Stay in Tune vol.68
By Luthier Patrick Podpadec
Hello Spring time! It's the beginning of May and my new garden is almost finished. The grass is growing and things are in full swing. I love it!
I just started out the festival season last week by going to one of my favorite festivals at the Riverside Inn. I think it was a huge success this year. The music was good and I had a very good attendance at my workshop for bending sides. To see some pics go to my web site ( http://www.wood-n-strings.net/ ) and look around. Make sure you put this music festival on your calender for next year. You will be glad you did.
This month is going to be another very busy time for me . I will be participating in another fun filled music fest called the BlueSky Folk Festival in Kirtland on May 19th. (http://www.blueskyfolkfest.com/ I will be setting up a booth to show the patrons of the festival about the types of repairs and the instruments that I build. I will also be demonstrating a workshop on general maintanence and showing some techniques of some of the common repairs that are done at Wood-n-Strings.
There will be two stages packed with great musical entertainment . A lot of fun things for the kids to participate in and a good variety of food to tease your pallette with. A gauranteed Good Time!
Instruments have been flowing in and out of my workshop at a good pace too. I have mentioned before how certain repairs tend to come in bundles and it seems that the past few weeks have been crack repairs. A few of the cracks can be attributed to humidity changes, but the other ones are accidental mishaps, such as dropping or being knocked off the stand. Either way , I have had my fill of them lately.
I approach the repairs in different ways, depending on the length and size of the crack . In one instance there was some damage done to the wood fibers when the guitar was dropped on it's side. It crushed a small section of wood on the top and made it difficult to hide the repair. Luckily when I had pressed everything back to where it was supposed to be and used a very flat acrylic caul , the repair came out remarkably well. Of course there was some new finish that was added to level out the repair , but all in all it was a success. Other cracks had to be delt with in another fashion. On one crack it was not really seperated , just cracked down the grain line of the wood. On these types of cracks I can actually work some glue down into the crack by pressing back and forth on either side of the crack. I like to use yellow Titebond Glue for this, but have been known to use “hyde glue “ too. This method allows the glue to creep it's way into the crack and will hold it together . With a mirror and a small light, I check inside the guitar to see that the glue has worked it's way all of the way through the crack. It's important to make sure that each half of the crack is absolutely level because once the glue sets up it is impossible ( or very difficult ) to realign the wood . After the glue is dry I go back and add small wooden patches to stabilize and stop the crack from ever opening up again . It's not always neccesary , but I like to take the extra step so I can gaurantee the repair. The patches are small diamond shaped quartersawn pieces of wood about 1/16th thick. I align the grain of the patch so that it is perpendicular to the grain of the top.When these “patches are added they are usually quite small and have no effect on the tone of the top. I try to use the same species of wood. Spruce for a spruce top, cedar for a cedar top,, redwood for a redwood top, etc... This insures me that the crack will never open up again. Some cracks that are a bit wider are dealt with in a different manner. I will sometimes widen the crack with a special tapered file and inlay a tapered piece of wood making sure that the grain is running parallel with the top. I have to remove any excess wood and glue from the inside to make sure the new cross grained patches will sit properly. I then touch it up with either lacquer or shellac to protect it . If the top has a sunburst finish or a solid color I do my best to match it for good aesthetics. It is nearly impossible to perfectly match certain sunbursts. I always ask the customer to allow me a little “leeway” on these type of finishes. The important thing is that the crack is stable and there is no unwanted buzzes from the top vibrations.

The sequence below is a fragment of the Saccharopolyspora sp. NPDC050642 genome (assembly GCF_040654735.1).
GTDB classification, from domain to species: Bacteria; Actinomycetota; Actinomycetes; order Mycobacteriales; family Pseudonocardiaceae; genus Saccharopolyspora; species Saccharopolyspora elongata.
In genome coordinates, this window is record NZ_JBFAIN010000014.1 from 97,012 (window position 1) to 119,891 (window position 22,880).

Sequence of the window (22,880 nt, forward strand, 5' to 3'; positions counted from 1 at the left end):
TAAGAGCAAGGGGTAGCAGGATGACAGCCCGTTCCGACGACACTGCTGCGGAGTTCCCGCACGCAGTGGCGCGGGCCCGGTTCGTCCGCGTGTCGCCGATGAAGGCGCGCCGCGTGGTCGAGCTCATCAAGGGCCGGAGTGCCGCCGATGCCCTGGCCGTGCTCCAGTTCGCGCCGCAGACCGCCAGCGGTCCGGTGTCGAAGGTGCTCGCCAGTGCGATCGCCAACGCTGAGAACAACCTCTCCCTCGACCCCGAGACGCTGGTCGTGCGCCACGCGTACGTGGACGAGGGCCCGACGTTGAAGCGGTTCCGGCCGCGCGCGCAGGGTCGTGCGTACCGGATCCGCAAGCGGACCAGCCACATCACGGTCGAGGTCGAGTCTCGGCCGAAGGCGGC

Side cracks are dealt with much the same way except for the realigning of the wood can be a bit tricky. Sometimes its better to approach a long crack in smaller sections to insure that you have the proper alignment. These type of side cracks must always be reinforced with a cross grained patch for stability.
Before you leave this article, I would like to share an event for my dear friend Dennis Roeder. In late Jan. Dennis passed of an incurable disease that resulted in him leaving the planet way too early and before we could all say a decent goodbye. His Dear Wife Ginny, and many friends will be hosting a “Celebration of Life” party for him at Cebar's in Madison on Rt. 20 about a ½ mi.east of Rt.528 on Sun, May 20th . It is open to the public and will be held from 2:00 to 8:00.
Dennis was always so generous with his musical talents, so we decided to share some of that back with his family. It will be set up as an “open mic” so please bring your instruments, good stories, a food dish to share and the rest will all fall into place! Please keep a look out for for more info that will be posted on facebook, around town and on my website at http://www.wood-n-strings.net/home/community/events/viewevent/1-celebration-of-life-for-dennis-roeder.html Hope to see you there!
Patrick from Wood-n-Strings / Liam Guitars